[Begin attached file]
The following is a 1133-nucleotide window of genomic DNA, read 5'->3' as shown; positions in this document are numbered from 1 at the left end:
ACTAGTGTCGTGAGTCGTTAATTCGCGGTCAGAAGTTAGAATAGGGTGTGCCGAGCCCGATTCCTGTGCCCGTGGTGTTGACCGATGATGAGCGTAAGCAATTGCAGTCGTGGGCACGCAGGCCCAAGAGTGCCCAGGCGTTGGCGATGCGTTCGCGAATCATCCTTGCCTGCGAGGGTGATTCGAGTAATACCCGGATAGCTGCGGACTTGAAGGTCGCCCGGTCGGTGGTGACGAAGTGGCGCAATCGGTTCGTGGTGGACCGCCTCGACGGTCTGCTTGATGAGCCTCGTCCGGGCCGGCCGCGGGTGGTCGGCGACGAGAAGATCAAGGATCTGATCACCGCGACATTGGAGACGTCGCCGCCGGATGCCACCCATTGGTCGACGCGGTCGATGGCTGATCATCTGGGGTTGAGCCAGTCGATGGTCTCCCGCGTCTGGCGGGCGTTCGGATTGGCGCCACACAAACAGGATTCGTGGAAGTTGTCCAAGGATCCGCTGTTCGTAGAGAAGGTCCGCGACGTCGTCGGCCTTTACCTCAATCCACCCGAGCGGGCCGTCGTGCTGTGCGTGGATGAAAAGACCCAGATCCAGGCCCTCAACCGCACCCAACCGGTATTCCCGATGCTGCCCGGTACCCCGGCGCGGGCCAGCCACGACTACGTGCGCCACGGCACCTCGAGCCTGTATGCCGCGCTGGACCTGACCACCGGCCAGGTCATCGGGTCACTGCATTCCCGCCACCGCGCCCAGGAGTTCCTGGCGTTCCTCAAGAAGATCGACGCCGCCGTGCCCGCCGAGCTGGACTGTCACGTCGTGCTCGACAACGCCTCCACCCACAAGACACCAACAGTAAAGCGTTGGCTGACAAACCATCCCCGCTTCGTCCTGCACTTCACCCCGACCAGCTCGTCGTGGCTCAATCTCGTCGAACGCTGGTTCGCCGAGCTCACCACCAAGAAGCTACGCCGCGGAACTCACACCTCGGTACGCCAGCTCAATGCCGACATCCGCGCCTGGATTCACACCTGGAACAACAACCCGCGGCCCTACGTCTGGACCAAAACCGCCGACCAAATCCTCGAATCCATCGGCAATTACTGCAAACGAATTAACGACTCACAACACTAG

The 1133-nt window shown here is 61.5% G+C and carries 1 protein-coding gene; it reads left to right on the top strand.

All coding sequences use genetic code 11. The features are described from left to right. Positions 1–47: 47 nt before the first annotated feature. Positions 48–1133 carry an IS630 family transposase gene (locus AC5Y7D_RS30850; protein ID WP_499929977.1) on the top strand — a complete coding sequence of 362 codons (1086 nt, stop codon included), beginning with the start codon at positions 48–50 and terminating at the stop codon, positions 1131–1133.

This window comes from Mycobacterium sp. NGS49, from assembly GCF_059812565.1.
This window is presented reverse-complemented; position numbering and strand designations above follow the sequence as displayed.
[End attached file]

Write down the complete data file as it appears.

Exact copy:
The following is a 1133-nucleotide window of genomic DNA, read 5'->3' as shown; positions in this document are numbered from 1 at the left end:
ACTAGTGTCGTGAGTCGTTAATTCGCGGTCAGAAGTTAGAATAGGGTGTGCCGAGCCCGATTCCTGTGCCCGTGGTGTTGACCGATGATGAGCGTAAGCAATTGCAGTCGTGGGCACGCAGGCCCAAGAGTGCCCAGGCGTTGGCGATGCGTTCGCGAATCATCCTTGCCTGCGAGGGTGATTCGAGTAATACCCGGATAGCTGCGGACTTGAAGGTCGCCCGGTCGGTGGTGACGAAGTGGCGCAATCGGTTCGTGGTGGACCGCCTCGACGGTCTGCTTGATGAGCCTCGTCCGGGCCGGCCGCGGGTGGTCGGCGACGAGAAGATCAAGGATCTGATCACCGCGACATTGGAGACGTCGCCGCCGGATGCCACCCATTGGTCGACGCGGTCGATGGCTGATCATCTGGGGTTGAGCCAGTCGATGGTCTCCCGCGTCTGGCGGGCGTTCGGATTGGCGCCACACAAACAGGATTCGTGGAAGTTGTCCAAGGATCCGCTGTTCGTAGAGAAGGTCCGCGACGTCGTCGGCCTTTACCTCAATCCACCCGAGCGGGCCGTCGTGCTGTGCGTGGATGAAAAGACCCAGATCCAGGCCCTCAACCGCACCCAACCGGTATTCCCGATGCTGCCCGGTACCCCGGCGCGGGCCAGCCACGACTACGTGCGCCACGGCACCTCGAGCCTGTATGCCGCGCTGGACCTGACCACCGGCCAGGTCATCGGGTCACTGCATTCCCGCCACCGCGCCCAGGAGTTCCTGGCGTTCCTCAAGAAGATCGACGCCGCCGTGCCCGCCGAGCTGGACTGTCACGTCGTGCTCGACAACGCCTCCACCCACAAGACACCAACAGTAAAGCGTTGGCTGACAAACCATCCCCGCTTCGTCCTGCACTTCACCCCGACCAGCTCGTCGTGGCTCAATCTCGTCGAACGCTGGTTCGCCGAGCTCACCACCAAGAAGCTACGCCGCGGAACTCACACCTCGGTACGCCAGCTCAATGCCGACATCCGCGCCTGGATTCACACCTGGAACAACAACCCGCGGCCCTACGTCTGGACCAAAACCGCCGACCAAATCCTCGAATCCATCGGCAATTACTGCAAACGAATTAACGACTCACAACACTAG

The 1133-nt window shown here is 61.5% G+C and carries 1 protein-coding gene; it reads left to right on the top strand.

All coding sequences use genetic code 11. The features are described from left to right. Positions 1–47: 47 nt before the first annotated feature. Positions 48–1133 carry an IS630 family transposase gene (locus AC5Y7D_RS30850; protein ID WP_499929977.1) on the top strand — a complete coding sequence of 362 codons (1086 nt, stop codon included), beginning with the start codon at positions 48–50 and terminating at the stop codon, positions 1131–1133.

This window comes from Mycobacterium sp. NGS49, from assembly GCF_059812565.1.
This window is presented reverse-complemented; position numbering and strand designations above follow the sequence as displayed.